Groups sometimes make mistakes based on faulty reasoning used in their debates. One source of faulty reasoning is the ad hominem attack. Here are some insights that help groups recognize and avoid this class of errors.

See also Emotions at Work and Effective Communication at Work for more related articles.

Forthcoming issues of Point Lookout

Cargo containers at a port of entryComing May 31: Unresponsive Suppliers: III
When suppliers have a customer orientation, we can usually depend on them. But government suppliers are a special case. Available here and by RSS on May 31.
A blue peacock of IndiaAnd on June 7: The Knowledge One-Upmanship Game
The Knowledge One-Upmanship Game is a pattern of group behavior in the form of a contest to determine which player knows the most arcane fact. It can seem like innocent fun, but it can disrupt a team's ability to collaborate. Available here and by RSS on June 7.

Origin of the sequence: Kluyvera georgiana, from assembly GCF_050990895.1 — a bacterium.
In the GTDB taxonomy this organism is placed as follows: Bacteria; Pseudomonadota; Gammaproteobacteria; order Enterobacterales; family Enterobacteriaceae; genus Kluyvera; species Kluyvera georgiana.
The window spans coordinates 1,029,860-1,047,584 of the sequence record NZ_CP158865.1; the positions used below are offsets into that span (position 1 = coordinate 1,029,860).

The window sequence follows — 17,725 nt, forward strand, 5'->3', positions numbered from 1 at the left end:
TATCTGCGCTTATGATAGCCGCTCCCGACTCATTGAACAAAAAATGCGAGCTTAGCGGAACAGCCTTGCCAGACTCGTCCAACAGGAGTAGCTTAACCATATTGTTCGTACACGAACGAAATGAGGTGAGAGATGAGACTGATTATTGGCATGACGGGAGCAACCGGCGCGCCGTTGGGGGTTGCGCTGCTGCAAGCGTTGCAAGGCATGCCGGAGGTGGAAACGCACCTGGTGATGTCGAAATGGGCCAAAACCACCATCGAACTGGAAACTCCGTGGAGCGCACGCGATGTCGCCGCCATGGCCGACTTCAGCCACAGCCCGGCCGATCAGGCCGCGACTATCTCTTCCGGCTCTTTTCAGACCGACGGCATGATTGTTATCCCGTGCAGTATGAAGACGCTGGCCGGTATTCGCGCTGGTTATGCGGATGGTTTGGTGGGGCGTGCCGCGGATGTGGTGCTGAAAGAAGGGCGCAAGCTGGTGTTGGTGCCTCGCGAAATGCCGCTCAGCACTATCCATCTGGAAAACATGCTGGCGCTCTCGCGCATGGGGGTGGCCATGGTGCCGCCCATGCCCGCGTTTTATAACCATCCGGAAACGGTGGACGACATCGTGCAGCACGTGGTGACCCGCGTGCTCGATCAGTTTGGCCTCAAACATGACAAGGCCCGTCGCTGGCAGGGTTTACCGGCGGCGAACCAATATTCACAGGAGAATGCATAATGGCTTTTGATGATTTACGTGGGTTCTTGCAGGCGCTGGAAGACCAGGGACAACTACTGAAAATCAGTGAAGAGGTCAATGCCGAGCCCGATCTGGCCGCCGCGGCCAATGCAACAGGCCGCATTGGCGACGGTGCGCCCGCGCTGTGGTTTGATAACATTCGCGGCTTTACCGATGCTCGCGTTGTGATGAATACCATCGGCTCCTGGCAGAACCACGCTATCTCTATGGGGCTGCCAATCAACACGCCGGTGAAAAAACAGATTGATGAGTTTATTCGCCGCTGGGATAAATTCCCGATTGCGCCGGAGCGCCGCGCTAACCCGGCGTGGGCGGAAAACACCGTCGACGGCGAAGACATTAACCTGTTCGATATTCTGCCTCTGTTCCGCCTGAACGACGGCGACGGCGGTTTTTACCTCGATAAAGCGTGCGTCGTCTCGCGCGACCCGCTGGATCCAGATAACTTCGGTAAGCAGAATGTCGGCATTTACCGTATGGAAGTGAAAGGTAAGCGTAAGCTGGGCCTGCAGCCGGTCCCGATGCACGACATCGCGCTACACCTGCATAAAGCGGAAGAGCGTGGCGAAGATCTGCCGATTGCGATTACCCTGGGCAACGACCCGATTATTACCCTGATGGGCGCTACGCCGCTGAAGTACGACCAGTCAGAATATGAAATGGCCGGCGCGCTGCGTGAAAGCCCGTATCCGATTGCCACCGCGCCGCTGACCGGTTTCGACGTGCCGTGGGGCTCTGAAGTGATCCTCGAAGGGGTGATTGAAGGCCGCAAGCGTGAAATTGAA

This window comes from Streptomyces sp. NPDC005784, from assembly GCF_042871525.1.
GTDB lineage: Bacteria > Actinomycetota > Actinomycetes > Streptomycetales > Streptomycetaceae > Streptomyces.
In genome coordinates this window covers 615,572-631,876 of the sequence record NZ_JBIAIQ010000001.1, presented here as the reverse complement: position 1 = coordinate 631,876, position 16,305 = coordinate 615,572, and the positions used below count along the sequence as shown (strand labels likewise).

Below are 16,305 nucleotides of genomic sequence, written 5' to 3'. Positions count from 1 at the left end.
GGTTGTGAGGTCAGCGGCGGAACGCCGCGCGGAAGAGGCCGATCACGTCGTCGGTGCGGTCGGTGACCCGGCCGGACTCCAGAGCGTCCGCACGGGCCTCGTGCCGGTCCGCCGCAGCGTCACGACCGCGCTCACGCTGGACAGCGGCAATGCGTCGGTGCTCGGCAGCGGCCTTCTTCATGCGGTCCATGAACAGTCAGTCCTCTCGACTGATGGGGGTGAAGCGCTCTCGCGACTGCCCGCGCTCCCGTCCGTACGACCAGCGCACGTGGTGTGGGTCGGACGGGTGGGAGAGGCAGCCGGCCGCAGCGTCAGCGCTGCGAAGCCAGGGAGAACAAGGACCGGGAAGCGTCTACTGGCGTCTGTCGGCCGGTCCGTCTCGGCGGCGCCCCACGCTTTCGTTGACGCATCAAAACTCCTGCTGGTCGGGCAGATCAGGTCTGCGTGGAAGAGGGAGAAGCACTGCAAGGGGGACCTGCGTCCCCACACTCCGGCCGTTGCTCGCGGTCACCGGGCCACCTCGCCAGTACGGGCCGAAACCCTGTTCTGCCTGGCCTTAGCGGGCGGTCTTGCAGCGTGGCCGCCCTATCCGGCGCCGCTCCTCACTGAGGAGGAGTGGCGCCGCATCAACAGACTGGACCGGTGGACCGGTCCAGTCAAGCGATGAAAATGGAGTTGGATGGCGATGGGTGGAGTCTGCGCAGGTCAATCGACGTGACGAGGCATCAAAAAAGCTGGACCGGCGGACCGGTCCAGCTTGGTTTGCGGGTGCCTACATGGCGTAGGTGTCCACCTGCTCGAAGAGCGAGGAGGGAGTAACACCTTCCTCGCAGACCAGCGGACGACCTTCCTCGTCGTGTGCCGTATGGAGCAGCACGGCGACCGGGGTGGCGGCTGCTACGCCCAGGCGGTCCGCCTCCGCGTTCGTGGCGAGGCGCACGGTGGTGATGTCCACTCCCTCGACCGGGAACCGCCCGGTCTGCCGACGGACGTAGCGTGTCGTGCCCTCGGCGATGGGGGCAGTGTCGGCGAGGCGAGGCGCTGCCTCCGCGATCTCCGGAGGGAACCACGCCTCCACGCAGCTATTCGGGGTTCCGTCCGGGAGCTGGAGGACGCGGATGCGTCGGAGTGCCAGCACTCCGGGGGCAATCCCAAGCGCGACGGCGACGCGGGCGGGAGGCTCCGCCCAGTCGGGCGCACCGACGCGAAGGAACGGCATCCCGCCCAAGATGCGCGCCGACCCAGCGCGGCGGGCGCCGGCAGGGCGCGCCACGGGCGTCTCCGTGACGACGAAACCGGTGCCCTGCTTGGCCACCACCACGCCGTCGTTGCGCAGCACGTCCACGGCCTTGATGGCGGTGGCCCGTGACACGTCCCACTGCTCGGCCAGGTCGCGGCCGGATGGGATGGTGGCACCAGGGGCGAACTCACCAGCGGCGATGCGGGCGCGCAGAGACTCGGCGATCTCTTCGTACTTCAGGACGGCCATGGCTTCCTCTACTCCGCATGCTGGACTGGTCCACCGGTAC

Coaching services

I offer email and telephone coaching at both corporate and individual rates. Contact Rick for details at rbrenUXRhXhFmSaJWPyRVner@ChacwTKHSMyyuYIdFgqIoCanyon.com or (617) 491-6289, or toll-free in the continental US at (866) 378-5470.

Get the ebook!

Past issues of Point Lookout are available in six ebooks:

Reprinting this article

Are you a writer, editor or publisher on deadline? Are you looking for an article that will get people talking and get compliments flying your way? You can have 500 words in your inbox in one hour. License any article from this Web site. More info

Public seminars

Creating High Performance Virtual Teams
Many Creating High Performance Virtual Teamspeople experience virtual teams as awkward, slow, and sometimes frustrating. Even when most team members hail from the same nation or culture, and even when they all speak the same language, geographic dispersion or the presence of employees from multiple enterprises is often enough to exclude all possibility of high performance. The problem is that we lead, manage, and support virtual teams in ways that are too much like the way we lead, manage, and support co-located teams. In this program, Rick Brenner shows you how to change your approach to leading, managing, and supporting virtual teams to achieve high performance using Simons' Four Spans model of high performance. Read more about this program. Here's an upcoming date for this program: